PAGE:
This is the third of an eight part review series of the Patterson Summer Reading List.
1. Colossus, Niall Ferguson
2. Illicit, Moises Naim
3. The End of Poverty, Jeffrey Sachs
The End of Poverty made a big splash when published last year, as Sachs argued in provocative fashion that extreme poverty (essentially, deep rural poverty in Africa, some parts of Asia, and parts of Latin America) could be ended with a relatively small investment of capital by the developed world. Sachs argued that the ending deep poverty was not only a moral necessity for the developed world, but that, in the end, it would work to their positive good. Sachs central point, I think, is that poverty has specific causes (bad infrastructure, bad geography, bad health conditions, poor education) that can be solved with specific types of aid programs. Such aid programs can eliminate the worst of extreme poverty in the world, and would be relatively inexpensive for the developed world.
Sachs points out that the vast gulf between rich and poor regions is a relatively new phenomenon for the world. Until two centuries ago, most people everywhere in the world lived more or less in the same fashion, as subsistence farmers. Regional differences existed to be sure, but they did not approach the kind of inequality that we began to see with the industrial revolution. Putting this in perspective is important, because Sachs is calling not so much for redistribution of global wealth (the rich countries won’t become poorer) but rather for creating the conditions under which those regions that have not yet benefitted from the vast increase in wealth spurred by the industrial revolution (and its successors) can begin to take advantage of the possibilities of exponential economic growth. The creation of wealth, he points out, is not a zero-sum game.
Sachs also gives a good account of the many of the factors that keep countries poor. Governance is not the only problem, and indeed is rarely the central problem for economic development. Bolivia, for example, suffers from a number of critical handicaps on the international economic stage. Because of the transportation difficulties, exports from Bolivia must demand a very high price per unit of weight. Historically, the most successful Bolivian exports have been silver (which is now largely gone), tin (for which the market has collapsed), and cocaine. Bolivia will never be able to build development on the export of basic agricultural products, or even on the low level manufactures that developing countries often use as stepping stones. Sachs also attributes much poverty in Africa and continental Asia to geographic difficulties. Like any argument, this one is limited; it would seem to me that the answer for Bolivia would be to attempt to develop an economy based on the export of services, but that in itself requires a certain economic foundation.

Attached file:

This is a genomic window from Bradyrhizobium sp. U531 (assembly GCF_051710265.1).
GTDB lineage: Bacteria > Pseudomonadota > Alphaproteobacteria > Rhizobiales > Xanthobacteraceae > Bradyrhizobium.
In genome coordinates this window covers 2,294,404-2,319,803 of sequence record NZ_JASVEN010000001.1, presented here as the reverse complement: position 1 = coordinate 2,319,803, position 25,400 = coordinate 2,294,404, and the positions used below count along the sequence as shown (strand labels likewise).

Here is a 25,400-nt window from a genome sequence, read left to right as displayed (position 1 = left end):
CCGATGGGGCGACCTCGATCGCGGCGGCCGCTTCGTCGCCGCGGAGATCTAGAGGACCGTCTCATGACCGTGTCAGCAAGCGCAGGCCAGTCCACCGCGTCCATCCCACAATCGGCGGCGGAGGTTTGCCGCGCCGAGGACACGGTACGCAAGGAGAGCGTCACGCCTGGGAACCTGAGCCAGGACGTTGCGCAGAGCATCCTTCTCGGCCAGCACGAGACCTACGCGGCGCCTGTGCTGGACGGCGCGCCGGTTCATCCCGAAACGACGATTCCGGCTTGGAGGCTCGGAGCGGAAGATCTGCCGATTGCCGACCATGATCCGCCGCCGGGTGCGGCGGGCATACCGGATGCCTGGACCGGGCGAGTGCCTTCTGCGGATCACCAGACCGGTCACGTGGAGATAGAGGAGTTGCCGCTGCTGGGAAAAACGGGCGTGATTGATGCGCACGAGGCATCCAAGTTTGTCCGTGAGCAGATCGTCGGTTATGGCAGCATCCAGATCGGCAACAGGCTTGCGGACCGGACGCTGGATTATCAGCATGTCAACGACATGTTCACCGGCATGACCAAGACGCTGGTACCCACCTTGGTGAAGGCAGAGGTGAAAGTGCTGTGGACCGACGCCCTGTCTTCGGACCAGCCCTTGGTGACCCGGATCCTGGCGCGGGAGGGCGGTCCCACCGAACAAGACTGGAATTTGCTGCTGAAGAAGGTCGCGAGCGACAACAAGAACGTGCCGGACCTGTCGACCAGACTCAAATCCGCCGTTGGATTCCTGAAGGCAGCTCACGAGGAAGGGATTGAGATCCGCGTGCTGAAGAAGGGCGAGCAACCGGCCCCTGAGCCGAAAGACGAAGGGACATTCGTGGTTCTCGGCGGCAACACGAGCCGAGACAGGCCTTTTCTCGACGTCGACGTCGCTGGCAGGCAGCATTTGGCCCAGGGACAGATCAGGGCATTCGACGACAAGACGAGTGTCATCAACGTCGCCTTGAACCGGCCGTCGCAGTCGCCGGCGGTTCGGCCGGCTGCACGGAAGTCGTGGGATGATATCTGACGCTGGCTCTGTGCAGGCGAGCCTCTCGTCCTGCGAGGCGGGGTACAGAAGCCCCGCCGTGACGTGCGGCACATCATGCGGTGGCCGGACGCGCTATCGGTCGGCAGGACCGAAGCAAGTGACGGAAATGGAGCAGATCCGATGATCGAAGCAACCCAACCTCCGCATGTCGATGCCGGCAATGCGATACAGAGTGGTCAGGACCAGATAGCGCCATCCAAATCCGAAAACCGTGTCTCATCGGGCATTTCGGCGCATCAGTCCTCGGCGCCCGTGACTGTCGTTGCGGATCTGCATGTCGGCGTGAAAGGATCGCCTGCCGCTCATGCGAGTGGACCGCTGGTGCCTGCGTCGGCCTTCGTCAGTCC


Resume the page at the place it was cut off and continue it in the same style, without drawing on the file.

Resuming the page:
The biggest problem with Sachs’ argument is his lack of focus on problems on governance. This decision is not surprising, as he is arguing against those who would assert that the primary problems of development stem from poor governance in the developing world. He does a good job of demonstrating how limited that perspective is, and how damaging policy based around that idea can be. Even an exceptionally well governed country, in the face of severe infrastructure, resource, health, and geographic drawbacks, will be unable to produce signficant, reliable economic growth. Nevertheless, in reading his prescriptions I couldn’t help but to wonder what kind of organizations could execute the kind of aid programs he was setting forth. The prescriptions, he points out, need to be tailored to specific countries, based on the needs of those states, and executed in cooperation with local governments. In a well-governed, more or less democratic, not overly corrupt society this seems like it could make a bit of sense, but precisely how many countries in the developing world does that describe? Largely because so many of the countries are so poor, and often because of Western interference, the states lack capacity and interest in executing and assisting the necessary programs. NGOs can help to an extent, but without the coercive power of a state are unable to make certain that the aid will get where it needs to go and do the things that it needs to do.
Sachs is quite correct to argue that unspecific aid programs without clear goals will tend to fail, which is why so much Western assistance has not produced the necessary effects. He’s also right to say that this failure does not mean that Western aid MUST fail. But the more specific the aid program, the greater the capacity needed for execution, and thus the greater need for robust and competent governance. In the absence of such governance, it’s unclear how to make the aid programs that he wants have the effects that he intends.
Nevertheless, an interesting and useful book. And he has a foreword by Bono. Which I didn’t read.